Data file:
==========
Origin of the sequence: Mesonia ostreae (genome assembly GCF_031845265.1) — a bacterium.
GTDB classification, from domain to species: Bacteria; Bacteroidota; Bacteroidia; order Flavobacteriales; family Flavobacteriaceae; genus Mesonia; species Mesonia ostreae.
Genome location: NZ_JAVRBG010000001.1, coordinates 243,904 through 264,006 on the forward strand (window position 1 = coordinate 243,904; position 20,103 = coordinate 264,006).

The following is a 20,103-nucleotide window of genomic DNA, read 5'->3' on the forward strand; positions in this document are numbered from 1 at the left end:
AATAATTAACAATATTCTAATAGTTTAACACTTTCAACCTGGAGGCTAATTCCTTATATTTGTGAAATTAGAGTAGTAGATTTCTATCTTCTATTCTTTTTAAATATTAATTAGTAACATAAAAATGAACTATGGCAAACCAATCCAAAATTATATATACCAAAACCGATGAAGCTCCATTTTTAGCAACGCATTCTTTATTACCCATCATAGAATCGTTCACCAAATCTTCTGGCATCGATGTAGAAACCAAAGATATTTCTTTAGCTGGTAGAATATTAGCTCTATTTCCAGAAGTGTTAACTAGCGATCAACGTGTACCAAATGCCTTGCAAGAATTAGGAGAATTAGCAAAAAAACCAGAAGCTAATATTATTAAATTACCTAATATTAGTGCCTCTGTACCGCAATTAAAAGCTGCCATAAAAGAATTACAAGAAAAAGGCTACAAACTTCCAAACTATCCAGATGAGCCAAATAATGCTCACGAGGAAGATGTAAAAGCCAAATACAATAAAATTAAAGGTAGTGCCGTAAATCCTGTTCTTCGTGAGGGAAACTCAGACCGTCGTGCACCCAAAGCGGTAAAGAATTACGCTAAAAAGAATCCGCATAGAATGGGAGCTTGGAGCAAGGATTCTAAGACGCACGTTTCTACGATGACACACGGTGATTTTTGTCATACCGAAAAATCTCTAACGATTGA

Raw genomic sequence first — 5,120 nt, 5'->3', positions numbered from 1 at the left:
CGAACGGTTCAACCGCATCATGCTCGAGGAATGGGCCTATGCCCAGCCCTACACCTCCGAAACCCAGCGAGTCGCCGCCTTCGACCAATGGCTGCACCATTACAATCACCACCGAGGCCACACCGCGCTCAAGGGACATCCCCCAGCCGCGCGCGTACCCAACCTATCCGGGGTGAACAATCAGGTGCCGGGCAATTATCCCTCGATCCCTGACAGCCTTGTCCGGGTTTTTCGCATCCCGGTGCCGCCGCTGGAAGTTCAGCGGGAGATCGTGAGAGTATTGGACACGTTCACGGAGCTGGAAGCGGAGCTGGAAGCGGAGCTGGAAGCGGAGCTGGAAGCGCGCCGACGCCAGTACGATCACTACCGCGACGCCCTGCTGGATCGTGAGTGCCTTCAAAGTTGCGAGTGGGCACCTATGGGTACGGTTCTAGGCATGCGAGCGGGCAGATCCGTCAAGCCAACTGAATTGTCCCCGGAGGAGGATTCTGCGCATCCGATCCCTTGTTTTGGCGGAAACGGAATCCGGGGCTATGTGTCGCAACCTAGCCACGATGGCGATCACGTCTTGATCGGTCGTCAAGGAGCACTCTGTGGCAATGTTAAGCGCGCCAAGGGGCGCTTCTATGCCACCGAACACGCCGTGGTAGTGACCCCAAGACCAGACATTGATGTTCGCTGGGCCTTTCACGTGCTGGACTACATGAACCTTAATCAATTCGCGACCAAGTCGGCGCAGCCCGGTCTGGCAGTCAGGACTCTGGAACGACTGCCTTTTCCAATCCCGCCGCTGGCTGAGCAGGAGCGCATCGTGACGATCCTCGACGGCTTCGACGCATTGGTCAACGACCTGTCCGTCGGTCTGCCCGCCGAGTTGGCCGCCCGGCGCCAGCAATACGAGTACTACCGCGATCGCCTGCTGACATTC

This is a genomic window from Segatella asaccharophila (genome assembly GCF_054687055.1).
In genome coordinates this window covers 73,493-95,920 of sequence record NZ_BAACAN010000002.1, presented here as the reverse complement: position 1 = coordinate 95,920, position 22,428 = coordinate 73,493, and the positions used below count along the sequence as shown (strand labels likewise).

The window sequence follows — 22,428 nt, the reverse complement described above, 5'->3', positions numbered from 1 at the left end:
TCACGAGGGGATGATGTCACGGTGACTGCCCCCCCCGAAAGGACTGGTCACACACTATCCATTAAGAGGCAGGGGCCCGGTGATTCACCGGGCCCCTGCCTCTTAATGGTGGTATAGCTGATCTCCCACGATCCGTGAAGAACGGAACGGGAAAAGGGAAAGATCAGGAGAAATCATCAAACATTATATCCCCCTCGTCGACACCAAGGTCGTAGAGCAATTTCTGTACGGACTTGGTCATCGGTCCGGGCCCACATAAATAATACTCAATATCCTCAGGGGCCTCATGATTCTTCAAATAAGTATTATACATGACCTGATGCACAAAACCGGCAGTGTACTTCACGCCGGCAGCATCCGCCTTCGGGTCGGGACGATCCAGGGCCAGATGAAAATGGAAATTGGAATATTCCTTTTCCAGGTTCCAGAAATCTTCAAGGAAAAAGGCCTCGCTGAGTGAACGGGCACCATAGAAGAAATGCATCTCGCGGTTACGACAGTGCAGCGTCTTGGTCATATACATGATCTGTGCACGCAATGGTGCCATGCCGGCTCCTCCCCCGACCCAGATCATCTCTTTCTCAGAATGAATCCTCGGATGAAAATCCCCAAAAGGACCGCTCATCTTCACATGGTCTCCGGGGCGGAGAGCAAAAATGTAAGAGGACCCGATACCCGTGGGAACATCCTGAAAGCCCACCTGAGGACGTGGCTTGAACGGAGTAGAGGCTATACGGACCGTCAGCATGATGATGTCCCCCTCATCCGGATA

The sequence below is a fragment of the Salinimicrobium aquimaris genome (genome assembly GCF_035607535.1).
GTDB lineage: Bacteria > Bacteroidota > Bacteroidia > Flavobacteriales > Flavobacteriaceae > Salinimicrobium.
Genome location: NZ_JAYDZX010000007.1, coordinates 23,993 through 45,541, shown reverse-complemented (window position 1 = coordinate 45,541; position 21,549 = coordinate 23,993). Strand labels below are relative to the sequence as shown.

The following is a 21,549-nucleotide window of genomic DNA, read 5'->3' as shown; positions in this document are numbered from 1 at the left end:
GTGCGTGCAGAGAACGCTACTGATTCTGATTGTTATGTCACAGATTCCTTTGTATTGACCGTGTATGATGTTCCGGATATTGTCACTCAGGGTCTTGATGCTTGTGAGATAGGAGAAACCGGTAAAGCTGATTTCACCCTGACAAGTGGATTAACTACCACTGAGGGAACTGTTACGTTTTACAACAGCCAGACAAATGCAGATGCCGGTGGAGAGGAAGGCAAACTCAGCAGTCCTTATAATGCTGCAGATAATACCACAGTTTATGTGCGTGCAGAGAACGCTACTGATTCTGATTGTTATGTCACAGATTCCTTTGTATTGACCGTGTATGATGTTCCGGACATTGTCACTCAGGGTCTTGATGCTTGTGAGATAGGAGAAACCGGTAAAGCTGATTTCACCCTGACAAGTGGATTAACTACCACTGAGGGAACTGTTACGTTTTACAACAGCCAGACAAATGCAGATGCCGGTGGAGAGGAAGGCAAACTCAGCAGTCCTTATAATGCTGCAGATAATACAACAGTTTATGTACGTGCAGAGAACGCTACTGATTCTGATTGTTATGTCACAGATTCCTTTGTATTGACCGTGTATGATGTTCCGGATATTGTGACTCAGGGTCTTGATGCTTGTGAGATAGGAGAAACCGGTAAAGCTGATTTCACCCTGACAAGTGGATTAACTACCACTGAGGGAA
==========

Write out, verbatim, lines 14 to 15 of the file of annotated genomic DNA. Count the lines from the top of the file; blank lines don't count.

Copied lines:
Genome location: NZ_JAYDZX010000007.1, coordinates 23,993 through 45,541, shown reverse-complemented (window position 1 = coordinate 45,541; position 21,549 = coordinate 23,993). Strand labels below are relative to the sequence as shown.

The following is a 21,549-nucleotide window of genomic DNA, read 5'->3' as shown; positions in this document are numbered from 1 at the left end: